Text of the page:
Rumors a Riotous Romp
Jeffrey Biering and Michael Beltran
Is Neil Simon America's greatest living playwright? I'm not sure, but if he isn't he's right up there. His stories are always intelligent, frequently heartwarming and sometimes poignant. I've seen much of his body of work but for me, Neil Simon has produced mostly smiles, not outright laughter.
That changed last night at The Surflight. If you've seen Rumors before you know how very funny it is but this was my first exposure to it and I laughed my ass off. It almost felt like the Surflight was cheating. Sure, it's easy to mount a successful production if you start out with a hilarious play by a Pulitzer prize-winning playwright!
The play is set in a home in present day Snedin's Landing, an upscale suburb somewhere between New York City and Poughkeepsie (a fictionalized Chappaqua or perhaps Bedford Hills, I imagine). There's one set, the costumes are contemporary formalwear and the lighting required is undemanding. So all those departments had an easier time with Rumors than they did for one of Surflight's summer costume musicals like Camelot or The Scarlet Pimpernel.
But for director David Edwards and his cast Rumors must be anything but easy. The dialog and the blocking (the movement of the actors around the stage) are fast paced and sometimes intricate. And since this is comedy, the timing is crucial. Yet the entire cast consistently hits its marks like a well-oiled machine. This play has no star. It's strictly an ensemble piece. Every time I think I can pick out one member for an exceptional performance I think of all of the other great performances. Still, I can tell why I liked some of them.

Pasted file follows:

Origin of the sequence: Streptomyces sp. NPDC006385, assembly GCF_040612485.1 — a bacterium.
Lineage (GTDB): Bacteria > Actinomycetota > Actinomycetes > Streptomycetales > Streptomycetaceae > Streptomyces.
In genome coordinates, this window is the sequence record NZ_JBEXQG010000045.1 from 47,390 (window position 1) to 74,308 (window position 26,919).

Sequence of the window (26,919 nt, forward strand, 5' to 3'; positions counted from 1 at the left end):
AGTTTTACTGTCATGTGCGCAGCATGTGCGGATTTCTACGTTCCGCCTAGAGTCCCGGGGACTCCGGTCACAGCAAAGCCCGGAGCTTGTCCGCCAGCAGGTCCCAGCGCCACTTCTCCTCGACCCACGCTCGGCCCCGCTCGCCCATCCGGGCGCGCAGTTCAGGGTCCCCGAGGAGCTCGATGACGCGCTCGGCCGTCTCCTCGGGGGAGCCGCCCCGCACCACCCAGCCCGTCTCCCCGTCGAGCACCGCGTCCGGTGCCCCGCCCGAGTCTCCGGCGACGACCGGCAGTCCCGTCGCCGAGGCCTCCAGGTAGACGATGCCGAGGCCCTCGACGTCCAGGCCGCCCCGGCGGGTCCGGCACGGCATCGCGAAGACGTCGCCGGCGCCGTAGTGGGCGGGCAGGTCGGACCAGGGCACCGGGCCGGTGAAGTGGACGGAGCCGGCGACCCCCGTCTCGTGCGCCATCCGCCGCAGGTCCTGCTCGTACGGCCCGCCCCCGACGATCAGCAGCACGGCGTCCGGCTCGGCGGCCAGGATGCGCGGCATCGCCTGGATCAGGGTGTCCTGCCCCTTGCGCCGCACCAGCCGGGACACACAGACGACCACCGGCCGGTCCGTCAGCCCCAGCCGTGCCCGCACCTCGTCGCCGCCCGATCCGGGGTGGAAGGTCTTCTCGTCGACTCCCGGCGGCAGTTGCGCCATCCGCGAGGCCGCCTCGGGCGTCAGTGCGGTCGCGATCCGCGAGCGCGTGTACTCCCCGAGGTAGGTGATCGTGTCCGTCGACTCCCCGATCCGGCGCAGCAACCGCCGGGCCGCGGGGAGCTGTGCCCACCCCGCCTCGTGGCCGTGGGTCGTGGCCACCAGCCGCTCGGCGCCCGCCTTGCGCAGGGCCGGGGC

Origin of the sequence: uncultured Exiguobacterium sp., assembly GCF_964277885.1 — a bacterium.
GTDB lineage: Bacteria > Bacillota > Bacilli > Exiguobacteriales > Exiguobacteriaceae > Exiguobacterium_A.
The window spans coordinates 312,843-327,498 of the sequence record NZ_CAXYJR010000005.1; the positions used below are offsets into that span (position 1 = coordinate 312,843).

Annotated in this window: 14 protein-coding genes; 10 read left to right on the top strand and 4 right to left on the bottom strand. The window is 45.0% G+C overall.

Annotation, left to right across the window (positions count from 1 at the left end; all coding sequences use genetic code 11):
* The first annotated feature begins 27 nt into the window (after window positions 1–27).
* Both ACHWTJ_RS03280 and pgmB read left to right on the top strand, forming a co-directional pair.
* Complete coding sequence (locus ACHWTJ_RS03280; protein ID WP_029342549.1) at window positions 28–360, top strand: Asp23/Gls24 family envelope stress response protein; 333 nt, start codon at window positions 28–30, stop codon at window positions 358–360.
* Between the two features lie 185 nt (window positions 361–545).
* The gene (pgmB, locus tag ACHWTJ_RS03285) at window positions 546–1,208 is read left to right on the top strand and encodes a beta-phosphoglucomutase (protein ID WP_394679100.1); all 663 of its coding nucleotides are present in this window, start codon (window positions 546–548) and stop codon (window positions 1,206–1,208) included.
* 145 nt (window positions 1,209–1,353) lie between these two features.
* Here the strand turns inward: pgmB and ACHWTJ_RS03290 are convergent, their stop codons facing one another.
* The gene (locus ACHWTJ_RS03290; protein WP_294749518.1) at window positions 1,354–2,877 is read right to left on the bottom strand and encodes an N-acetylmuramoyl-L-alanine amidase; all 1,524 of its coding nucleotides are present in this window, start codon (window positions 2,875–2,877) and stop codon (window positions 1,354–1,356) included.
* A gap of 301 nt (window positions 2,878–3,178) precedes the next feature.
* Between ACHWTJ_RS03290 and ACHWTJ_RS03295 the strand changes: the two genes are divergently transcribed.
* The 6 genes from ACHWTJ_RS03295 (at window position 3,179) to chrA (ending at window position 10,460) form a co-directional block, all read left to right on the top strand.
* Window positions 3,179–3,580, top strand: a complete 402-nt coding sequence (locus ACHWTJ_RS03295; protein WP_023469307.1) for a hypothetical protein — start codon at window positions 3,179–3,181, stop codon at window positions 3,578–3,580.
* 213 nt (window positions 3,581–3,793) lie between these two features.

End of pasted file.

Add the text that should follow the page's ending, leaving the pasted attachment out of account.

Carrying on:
First of all, it was refreshing to see actors I have enjoyed all summer in various period pieces performing a present-day story. It hadn't occurred to me how much fun it would be to see Surflight regulars Erin Esposito and Michelle Sesco playing neurotic upper-middle class Westchester wives. Aransas Thomas hadn't made an impression on me in her previous Surflight roles but the role of Claire Ganz perfectly illuminates her comedic talents. Notice I said the role illuminates the actor's talent, not the other way around. Maybe that's a hint to Simon's genius. He creates characters so appealing, amusing and well drawn that they bring out the best in the actors who portray them. He actually makes the actor's job look easy, even though they may be working as hard as they ever have.
The men's performances were every bit as accomplished as the women's. If I were forced to pick a standout it would be Jeffrey Biering as Lenny Ganz with Michael Beltran's Ken Gorman a close second, not because they were better than the others but because their characters get some of the funniest bits.
My review is almost over and I haven't said a word about the story. Come to think of it, it doesn't really matter. On second thought, it does matter. It's just that it's better if you know nothing about it. In the first ten minutes the situation gets so funny and weird you can't imagine what the play is going to be about, let alone how Simon is going to unravel the knot he creates.
Although I truly loved some of the musicals of summer they now seem as tepid and tame as a Nativity pageant compared to the crackling, contemporary wit and breakneck pace of Rumors. If you're looking for the fastest, funniest evening in New Jersey, go see the Surflight's production of Rumors.
Evening performances run through September 22, 2002 at 8:00 p.m. with a matinee at 2:00 p.m. on September 19.